That was required both in the comprehensive legislation that we passed and in legislation that will be forthcoming soon. Specifically, it would mean exempting from the GST and HST pharmacists' professional services, other than their prescription drug dispensing services, which are already zero-rated under the GST and HST.
It would also mean expanding the zero-rated treatment under the GST-HST for corrective eyeglasses or contact lenses supplied on the prescription of an eye-care professional to include corrective eyeglasses or contact lenses supplied on the order of a qualified optician who is authorized, under provincial law, to issue such an order.
It would mean expanding the list of health care professionals on whose orders certain medical and assistive devices are zero-rated under the GST and HST so as to reflect the increasing involvement of health care professionals, such as nurses, in giving orders for these devices.
It would also mean adding to the list of non-prescription drugs that are zero-rated under GST and HST.
It is obvious that we needed to open up the Income Tax Act to do that. It is part of the budget. It was referred to in the budget. It is part of our action plan. It requires comprehensive legislation to do that. That is just one of the reasons I will be opposing the motion today.
It would also mean expanding the list of GST and HST zero-rated medical and assistive devices and the list of expenses a person may claim for income tax purposes under the medical expense tax credit to include such things a blood coagulation monitors for use by people who require anti-coagulation therapy.
Every time I say zero-rated, I see a confused look on the faces of the opposition members. This is not surprising since we all know that the Liberals actually favour higher taxes. Perhaps that is why they actually opposed our budget implementation act, Bill C-38.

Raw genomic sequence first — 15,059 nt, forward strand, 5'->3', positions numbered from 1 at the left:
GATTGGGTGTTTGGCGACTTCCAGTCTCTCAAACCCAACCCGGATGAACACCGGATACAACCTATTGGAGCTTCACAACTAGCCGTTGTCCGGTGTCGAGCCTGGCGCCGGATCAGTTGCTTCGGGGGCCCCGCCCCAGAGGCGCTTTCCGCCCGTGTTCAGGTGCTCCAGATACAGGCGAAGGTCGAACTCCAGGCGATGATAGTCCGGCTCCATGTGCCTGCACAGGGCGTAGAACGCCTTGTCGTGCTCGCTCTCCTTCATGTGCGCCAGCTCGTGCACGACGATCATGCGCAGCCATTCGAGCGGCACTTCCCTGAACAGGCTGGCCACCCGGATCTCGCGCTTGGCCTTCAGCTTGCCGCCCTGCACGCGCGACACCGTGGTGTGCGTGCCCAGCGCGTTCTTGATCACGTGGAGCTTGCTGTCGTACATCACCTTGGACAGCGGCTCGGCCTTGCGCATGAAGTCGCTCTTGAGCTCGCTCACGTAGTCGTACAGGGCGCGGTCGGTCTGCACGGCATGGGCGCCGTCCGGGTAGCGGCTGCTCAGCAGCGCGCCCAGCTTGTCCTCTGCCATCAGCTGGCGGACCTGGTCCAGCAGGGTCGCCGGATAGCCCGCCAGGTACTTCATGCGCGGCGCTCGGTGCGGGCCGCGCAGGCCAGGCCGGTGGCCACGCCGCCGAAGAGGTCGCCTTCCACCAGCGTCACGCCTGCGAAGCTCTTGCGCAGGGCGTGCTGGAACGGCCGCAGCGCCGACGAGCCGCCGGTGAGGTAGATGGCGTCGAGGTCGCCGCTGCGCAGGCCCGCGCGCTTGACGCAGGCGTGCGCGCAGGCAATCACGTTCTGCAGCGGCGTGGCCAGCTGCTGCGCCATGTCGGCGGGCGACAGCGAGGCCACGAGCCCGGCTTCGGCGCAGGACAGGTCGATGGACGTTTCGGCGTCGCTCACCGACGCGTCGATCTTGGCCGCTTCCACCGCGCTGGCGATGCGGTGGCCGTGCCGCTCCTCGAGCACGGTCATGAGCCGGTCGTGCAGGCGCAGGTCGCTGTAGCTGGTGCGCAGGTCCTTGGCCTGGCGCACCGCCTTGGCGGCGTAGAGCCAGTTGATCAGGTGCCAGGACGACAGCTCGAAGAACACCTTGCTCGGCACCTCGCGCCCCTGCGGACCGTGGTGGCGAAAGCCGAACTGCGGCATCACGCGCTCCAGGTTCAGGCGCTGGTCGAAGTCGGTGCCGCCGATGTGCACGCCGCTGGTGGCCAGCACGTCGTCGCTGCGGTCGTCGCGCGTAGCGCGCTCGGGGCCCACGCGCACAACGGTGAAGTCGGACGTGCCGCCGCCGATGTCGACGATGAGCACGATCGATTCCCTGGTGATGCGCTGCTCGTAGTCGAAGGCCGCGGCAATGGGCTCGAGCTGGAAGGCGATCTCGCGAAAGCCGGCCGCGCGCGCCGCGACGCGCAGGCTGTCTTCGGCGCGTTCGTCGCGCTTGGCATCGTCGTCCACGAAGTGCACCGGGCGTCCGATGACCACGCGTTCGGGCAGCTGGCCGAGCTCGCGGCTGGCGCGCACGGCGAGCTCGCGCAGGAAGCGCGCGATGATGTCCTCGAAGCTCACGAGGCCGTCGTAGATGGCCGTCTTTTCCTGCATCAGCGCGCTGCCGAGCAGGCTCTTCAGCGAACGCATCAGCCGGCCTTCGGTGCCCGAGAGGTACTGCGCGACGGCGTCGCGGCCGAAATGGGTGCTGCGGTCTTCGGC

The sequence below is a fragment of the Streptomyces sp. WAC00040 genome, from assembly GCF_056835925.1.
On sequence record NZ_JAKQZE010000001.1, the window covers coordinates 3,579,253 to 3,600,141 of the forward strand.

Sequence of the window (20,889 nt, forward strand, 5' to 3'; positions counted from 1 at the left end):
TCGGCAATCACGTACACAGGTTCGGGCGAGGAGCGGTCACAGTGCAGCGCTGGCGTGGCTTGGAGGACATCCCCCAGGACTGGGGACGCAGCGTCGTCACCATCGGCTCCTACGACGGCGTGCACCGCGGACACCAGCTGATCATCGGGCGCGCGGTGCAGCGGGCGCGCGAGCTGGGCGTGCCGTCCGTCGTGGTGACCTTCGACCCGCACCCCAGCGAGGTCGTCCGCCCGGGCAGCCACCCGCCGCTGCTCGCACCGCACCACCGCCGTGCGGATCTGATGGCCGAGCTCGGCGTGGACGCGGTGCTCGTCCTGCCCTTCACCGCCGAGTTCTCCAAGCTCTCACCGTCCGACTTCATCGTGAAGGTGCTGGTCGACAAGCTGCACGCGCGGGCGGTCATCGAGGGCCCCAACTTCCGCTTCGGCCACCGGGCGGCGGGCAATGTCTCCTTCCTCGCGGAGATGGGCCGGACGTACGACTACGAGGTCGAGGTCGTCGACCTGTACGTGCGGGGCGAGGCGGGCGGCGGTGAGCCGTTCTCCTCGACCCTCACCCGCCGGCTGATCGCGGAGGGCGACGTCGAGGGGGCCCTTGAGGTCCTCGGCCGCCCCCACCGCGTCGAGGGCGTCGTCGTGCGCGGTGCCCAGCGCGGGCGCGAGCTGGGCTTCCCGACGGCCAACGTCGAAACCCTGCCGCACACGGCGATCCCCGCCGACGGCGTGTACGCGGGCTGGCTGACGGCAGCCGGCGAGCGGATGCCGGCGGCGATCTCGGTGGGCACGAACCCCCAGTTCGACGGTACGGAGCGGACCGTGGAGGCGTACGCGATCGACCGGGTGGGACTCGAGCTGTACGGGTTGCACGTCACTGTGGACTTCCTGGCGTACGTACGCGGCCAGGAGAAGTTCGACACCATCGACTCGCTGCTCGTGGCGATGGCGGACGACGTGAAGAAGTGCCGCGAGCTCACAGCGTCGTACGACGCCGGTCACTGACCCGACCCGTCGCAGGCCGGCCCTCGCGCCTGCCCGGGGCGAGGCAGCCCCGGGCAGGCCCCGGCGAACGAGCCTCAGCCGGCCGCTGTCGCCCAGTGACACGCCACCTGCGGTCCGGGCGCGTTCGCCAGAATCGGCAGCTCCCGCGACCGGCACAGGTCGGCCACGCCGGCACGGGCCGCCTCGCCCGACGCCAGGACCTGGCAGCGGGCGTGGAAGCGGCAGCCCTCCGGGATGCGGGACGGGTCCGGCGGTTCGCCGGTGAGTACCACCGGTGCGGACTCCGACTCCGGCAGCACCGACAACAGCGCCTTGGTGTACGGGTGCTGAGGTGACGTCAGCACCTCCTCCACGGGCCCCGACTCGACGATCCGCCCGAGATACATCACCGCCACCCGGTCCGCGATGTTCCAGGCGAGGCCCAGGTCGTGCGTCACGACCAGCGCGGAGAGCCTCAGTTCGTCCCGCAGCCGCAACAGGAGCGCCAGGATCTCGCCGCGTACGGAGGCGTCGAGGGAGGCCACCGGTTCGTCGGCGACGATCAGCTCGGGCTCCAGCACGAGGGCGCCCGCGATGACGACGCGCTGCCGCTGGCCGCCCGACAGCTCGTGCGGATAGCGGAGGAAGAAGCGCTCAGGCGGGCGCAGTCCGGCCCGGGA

We know what the Liberals do when they have a chance to support initiatives that would lower taxes for Canadian families. We have seen example after example. They simply vote against these measures. That is exactly what they did with policies like the refundable working income tax benefit back in 2007. That is exactly what they did with our government's economic action plan.
Let us take a look at some of the initiatives that would also help Canadian communities but which the opposition also voted against.
Our government's plan would make direct investments in research that would support our communities. Canada's position as a world leader in research excellence is a key source of the discoveries, innovations and advanced skills that not only result in better health outcomes but also drive job creation and opportunities in the knowledge economy.
The measures in the economic action plan would help strengthen Canada's leadership position by supporting industry/academic research collaborations, as well as advanced health and public policy research initiatives of strategic importance. We all understand how important that is. The minister sitting near me here today is leading that incredible challenge, and we are winning on that.
We are announcing new chairs at universities and colleges across this country. Why is that? It is because we enacted legislation that would allow and fund that. We are proud of that record.
We have many examples. For example, in the area of health research, we have allocated $15 million per year for patient-oriented research. That was part of Bill C-38, which the opposition voted against.
I could go on and on about all the things the opposition voted against, However, I think the fundamental comment I will finish with is that I am proud to oppose the opposition motion this morning. We have great reason to think we are on the right track.